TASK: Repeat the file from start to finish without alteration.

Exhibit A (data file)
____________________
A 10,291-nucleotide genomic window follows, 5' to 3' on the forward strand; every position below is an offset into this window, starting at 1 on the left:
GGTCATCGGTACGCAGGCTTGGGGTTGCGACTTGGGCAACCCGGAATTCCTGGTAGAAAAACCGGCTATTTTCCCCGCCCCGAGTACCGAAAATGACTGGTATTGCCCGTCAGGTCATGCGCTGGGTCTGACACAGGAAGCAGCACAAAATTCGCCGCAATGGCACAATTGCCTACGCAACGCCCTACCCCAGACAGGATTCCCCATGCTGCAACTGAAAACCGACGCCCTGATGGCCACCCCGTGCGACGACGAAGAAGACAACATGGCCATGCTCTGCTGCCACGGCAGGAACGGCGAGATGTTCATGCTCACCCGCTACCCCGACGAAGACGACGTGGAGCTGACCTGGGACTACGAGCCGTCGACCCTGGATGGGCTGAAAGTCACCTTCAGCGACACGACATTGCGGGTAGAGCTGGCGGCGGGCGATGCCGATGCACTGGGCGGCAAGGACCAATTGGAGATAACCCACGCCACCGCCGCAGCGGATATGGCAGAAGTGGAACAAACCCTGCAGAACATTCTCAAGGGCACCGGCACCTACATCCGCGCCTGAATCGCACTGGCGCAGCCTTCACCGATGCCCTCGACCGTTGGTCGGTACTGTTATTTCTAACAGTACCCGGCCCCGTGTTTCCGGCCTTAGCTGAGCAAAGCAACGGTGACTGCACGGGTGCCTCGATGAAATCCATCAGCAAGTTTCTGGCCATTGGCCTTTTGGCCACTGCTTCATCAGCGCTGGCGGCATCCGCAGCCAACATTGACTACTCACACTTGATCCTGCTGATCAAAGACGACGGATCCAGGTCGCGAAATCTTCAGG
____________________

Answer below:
A 10,291-nucleotide genomic window follows, 5' to 3' on the forward strand; every position below is an offset into this window, starting at 1 on the left:
GGTCATCGGTACGCAGGCTTGGGGTTGCGACTTGGGCAACCCGGAATTCCTGGTAGAAAAACCGGCTATTTTCCCCGCCCCGAGTACCGAAAATGACTGGTATTGCCCGTCAGGTCATGCGCTGGGTCTGACACAGGAAGCAGCACAAAATTCGCCGCAATGGCACAATTGCCTACGCAACGCCCTACCCCAGACAGGATTCCCCATGCTGCAACTGAAAACCGACGCCCTGATGGCCACCCCGTGCGACGACGAAGAAGACAACATGGCCATGCTCTGCTGCCACGGCAGGAACGGCGAGATGTTCATGCTCACCCGCTACCCCGACGAAGACGACGTGGAGCTGACCTGGGACTACGAGCCGTCGACCCTGGATGGGCTGAAAGTCACCTTCAGCGACACGACATTGCGGGTAGAGCTGGCGGCGGGCGATGCCGATGCACTGGGCGGCAAGGACCAATTGGAGATAACCCACGCCACCGCCGCAGCGGATATGGCAGAAGTGGAACAAACCCTGCAGAACATTCTCAAGGGCACCGGCACCTACATCCGCGCCTGAATCGCACTGGCGCAGCCTTCACCGATGCCCTCGACCGTTGGTCGGTACTGTTATTTCTAACAGTACCCGGCCCCGTGTTTCCGGCCTTAGCTGAGCAAAGCAACGGTGACTGCACGGGTGCCTCGATGAAATCCATCAGCAAGTTTCTGGCCATTGGCCTTTTGGCCACTGCTTCATCAGCGCTGGCGGCATCCGCAGCCAACATTGACTACTCACACTTGATCCTGCTGATCAAAGACGACGGATCCAGGTCGCGAAATCTTCAGG